Survivor's family targeted after he refuses to be silenced by smears


First, the right-wing started smearing a Parkland shooting survivor. Now his family is receiving death threats.

Right-wing media didn't wait long to start spreading ugly conspiracy theories about Marjory Stoneman Douglas High shooting survivor David Hogg. Now his family is receiving death threats.

Hogg's mother, Rebecca Boldrick, told the Washington Post her family is receiving anonymous threats online after her son became an overnight advocate for gun control.

"I'm under so much stress. I'm angry and exhausted," she said. "Angry, exhausted and extremely proud."

The smears about Hogg started at far-right outlets like Gateway Pundit, and later spread through viral YouTube videos and Russian bots. Conspiracy theorists claim Hogg is not a real student, but a "crisis actor" trying to distract people from the FBI's failure to investigate the shooter.

Hogg brushed them the lies. "The only time you're ever doing anything that matters is when people try to stop you," he said.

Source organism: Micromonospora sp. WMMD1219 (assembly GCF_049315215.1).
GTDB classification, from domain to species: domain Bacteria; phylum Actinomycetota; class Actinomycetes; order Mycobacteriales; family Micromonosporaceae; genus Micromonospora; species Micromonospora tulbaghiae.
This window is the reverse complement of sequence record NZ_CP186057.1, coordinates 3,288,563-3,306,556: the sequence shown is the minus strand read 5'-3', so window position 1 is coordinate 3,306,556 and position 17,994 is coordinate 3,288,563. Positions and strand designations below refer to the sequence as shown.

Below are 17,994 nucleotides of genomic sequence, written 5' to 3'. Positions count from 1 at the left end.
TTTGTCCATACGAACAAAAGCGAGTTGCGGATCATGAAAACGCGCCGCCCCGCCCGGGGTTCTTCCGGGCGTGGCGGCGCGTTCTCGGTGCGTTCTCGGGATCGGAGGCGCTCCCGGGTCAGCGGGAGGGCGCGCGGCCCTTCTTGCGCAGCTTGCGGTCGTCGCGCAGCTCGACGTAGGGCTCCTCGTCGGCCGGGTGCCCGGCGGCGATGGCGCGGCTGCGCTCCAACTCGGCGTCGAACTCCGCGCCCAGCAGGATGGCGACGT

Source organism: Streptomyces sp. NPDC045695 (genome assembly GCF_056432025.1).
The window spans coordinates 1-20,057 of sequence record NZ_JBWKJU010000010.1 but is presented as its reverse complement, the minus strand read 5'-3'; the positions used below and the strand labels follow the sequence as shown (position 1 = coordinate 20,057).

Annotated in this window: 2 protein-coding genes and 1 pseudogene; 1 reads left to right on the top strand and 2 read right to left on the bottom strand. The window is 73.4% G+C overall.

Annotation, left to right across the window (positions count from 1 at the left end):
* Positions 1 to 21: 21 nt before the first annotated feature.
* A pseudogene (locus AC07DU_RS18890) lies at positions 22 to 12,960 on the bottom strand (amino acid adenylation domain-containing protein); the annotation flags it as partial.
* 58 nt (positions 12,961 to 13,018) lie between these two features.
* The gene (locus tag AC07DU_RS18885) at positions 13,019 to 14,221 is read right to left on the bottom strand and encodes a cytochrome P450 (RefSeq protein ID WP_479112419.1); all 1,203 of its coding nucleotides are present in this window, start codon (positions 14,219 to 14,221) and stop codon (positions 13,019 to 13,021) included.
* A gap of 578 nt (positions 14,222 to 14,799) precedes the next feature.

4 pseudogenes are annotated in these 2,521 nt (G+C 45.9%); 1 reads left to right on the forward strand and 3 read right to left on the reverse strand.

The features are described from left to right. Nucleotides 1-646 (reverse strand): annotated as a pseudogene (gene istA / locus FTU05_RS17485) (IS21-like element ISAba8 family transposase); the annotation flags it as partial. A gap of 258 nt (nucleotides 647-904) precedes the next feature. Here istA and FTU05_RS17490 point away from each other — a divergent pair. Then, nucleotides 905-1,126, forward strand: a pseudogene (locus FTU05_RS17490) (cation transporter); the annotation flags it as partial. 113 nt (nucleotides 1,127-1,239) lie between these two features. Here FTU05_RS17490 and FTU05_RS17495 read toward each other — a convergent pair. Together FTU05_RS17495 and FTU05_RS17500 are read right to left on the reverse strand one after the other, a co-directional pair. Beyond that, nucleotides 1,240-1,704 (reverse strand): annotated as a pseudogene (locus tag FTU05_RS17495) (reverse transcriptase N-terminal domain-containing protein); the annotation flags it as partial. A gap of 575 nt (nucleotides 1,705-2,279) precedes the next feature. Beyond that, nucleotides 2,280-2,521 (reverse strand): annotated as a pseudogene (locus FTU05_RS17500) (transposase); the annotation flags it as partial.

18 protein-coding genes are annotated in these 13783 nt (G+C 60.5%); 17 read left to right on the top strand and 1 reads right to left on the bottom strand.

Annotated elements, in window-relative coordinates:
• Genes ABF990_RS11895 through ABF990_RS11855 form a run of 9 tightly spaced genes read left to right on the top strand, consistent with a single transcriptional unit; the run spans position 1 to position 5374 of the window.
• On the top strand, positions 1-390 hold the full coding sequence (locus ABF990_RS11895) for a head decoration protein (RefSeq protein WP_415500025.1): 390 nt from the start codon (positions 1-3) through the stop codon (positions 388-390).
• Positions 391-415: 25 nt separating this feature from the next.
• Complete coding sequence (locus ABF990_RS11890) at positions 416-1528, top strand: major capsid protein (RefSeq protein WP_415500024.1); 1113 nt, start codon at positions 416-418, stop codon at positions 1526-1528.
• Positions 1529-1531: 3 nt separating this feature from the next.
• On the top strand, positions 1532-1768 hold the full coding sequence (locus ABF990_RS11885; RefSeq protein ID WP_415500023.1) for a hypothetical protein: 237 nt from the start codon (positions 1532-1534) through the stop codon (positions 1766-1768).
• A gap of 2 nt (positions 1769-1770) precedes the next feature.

Hogg is one of several teenage shooting survivors at the forefront of the post-Parkland youth activism to stop gun violence.

"What we really need is action," Hogg told national reporters last week, powerfully shaming GOP politicians who "pray" for shooting victims but nothing else. "We're children. You guys are the adults."

Hogg also made the news for refusing to attend Trump's "listening session" on gun violence Wednesday. Trump ignored calls from students like Hogg for more gun control. Instead, he proposed arming school faculty, something he repeated in an unhinged Twitter rant Thursday morning.

Despite the toxic threats and pushback, as well as attempts by some local officials to curb school protests, the activism of Hogg and his fellow students seems to be turning the tide.

The newest polling shows an astonishing 97 percent of Republican voters want to expand some gun laws.

Hogg will not be silenced. There will be no turning back for the Parkland students, and no respite until elected lawmakers do their job.